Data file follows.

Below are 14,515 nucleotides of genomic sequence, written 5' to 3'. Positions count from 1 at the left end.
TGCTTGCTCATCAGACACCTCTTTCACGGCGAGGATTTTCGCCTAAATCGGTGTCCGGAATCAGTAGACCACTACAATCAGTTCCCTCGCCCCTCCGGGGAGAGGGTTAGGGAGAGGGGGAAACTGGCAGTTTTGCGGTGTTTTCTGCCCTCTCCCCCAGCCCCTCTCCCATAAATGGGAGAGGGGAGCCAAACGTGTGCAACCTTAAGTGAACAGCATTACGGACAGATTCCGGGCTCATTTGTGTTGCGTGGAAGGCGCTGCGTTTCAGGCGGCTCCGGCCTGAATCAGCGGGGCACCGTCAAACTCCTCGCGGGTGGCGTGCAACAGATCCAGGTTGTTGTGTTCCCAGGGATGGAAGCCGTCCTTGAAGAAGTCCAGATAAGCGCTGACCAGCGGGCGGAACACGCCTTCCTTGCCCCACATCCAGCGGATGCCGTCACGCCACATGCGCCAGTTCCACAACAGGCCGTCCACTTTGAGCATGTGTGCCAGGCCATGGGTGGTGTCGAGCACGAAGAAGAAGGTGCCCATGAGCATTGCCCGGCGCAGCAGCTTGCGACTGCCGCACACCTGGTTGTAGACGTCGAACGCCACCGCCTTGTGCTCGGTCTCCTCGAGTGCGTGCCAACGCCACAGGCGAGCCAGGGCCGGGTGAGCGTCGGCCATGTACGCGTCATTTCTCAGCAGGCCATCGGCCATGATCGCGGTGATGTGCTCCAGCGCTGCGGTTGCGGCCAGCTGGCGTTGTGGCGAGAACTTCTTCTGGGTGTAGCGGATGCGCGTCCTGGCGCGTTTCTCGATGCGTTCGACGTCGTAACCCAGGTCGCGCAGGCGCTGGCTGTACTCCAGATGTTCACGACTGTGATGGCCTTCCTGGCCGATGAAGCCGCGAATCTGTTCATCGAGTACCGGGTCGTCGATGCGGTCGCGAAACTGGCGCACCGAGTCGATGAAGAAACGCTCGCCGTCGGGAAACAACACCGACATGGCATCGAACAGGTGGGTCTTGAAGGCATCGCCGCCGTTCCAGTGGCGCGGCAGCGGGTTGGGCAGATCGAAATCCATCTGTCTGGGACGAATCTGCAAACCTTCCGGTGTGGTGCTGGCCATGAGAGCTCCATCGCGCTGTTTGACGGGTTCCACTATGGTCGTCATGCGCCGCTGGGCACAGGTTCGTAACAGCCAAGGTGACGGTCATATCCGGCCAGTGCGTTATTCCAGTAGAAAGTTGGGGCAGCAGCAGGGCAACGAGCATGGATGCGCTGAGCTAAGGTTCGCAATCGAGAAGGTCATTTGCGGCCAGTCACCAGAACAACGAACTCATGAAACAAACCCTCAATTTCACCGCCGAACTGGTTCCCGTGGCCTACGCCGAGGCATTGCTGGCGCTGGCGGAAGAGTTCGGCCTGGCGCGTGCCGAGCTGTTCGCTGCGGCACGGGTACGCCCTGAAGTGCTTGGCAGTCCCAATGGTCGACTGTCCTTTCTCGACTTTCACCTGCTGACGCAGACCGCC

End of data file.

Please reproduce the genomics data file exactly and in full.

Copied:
Below are 14,515 nucleotides of genomic sequence, written 5' to 3'. Positions count from 1 at the left end.
TGCTTGCTCATCAGACACCTCTTTCACGGCGAGGATTTTCGCCTAAATCGGTGTCCGGAATCAGTAGACCACTACAATCAGTTCCCTCGCCCCTCCGGGGAGAGGGTTAGGGAGAGGGGGAAACTGGCAGTTTTGCGGTGTTTTCTGCCCTCTCCCCCAGCCCCTCTCCCATAAATGGGAGAGGGGAGCCAAACGTGTGCAACCTTAAGTGAACAGCATTACGGACAGATTCCGGGCTCATTTGTGTTGCGTGGAAGGCGCTGCGTTTCAGGCGGCTCCGGCCTGAATCAGCGGGGCACCGTCAAACTCCTCGCGGGTGGCGTGCAACAGATCCAGGTTGTTGTGTTCCCAGGGATGGAAGCCGTCCTTGAAGAAGTCCAGATAAGCGCTGACCAGCGGGCGGAACACGCCTTCCTTGCCCCACATCCAGCGGATGCCGTCACGCCACATGCGCCAGTTCCACAACAGGCCGTCCACTTTGAGCATGTGTGCCAGGCCATGGGTGGTGTCGAGCACGAAGAAGAAGGTGCCCATGAGCATTGCCCGGCGCAGCAGCTTGCGACTGCCGCACACCTGGTTGTAGACGTCGAACGCCACCGCCTTGTGCTCGGTCTCCTCGAGTGCGTGCCAACGCCACAGGCGAGCCAGGGCCGGGTGAGCGTCGGCCATGTACGCGTCATTTCTCAGCAGGCCATCGGCCATGATCGCGGTGATGTGCTCCAGCGCTGCGGTTGCGGCCAGCTGGCGTTGTGGCGAGAACTTCTTCTGGGTGTAGCGGATGCGCGTCCTGGCGCGTTTCTCGATGCGTTCGACGTCGTAACCCAGGTCGCGCAGGCGCTGGCTGTACTCCAGATGTTCACGACTGTGATGGCCTTCCTGGCCGATGAAGCCGCGAATCTGTTCATCGAGTACCGGGTCGTCGATGCGGTCGCGAAACTGGCGCACCGAGTCGATGAAGAAACGCTCGCCGTCGGGAAACAACACCGACATGGCATCGAACAGGTGGGTCTTGAAGGCATCGCCGCCGTTCCAGTGGCGCGGCAGCGGGTTGGGCAGATCGAAATCCATCTGTCTGGGACGAATCTGCAAACCTTCCGGTGTGGTGCTGGCCATGAGAGCTCCATCGCGCTGTTTGACGGGTTCCACTATGGTCGTCATGCGCCGCTGGGCACAGGTTCGTAACAGCCAAGGTGACGGTCATATCCGGCCAGTGCGTTATTCCAGTAGAAAGTTGGGGCAGCAGCAGGGCAACGAGCATGGATGCGCTGAGCTAAGGTTCGCAATCGAGAAGGTCATTTGCGGCCAGTCACCAGAACAACGAACTCATGAAACAAACCCTCAATTTCACCGCCGAACTGGTTCCCGTGGCCTACGCCGAGGCATTGCTGGCGCTGGCGGAAGAGTTCGGCCTGGCGCGTGCCGAGCTGTTCGCTGCGGCACGGGTACGCCCTGAAGTGCTTGGCAGTCCCAATGGTCGACTGTCCTTTCTCGACTTTCACCTGCTGACGCAGACCGCC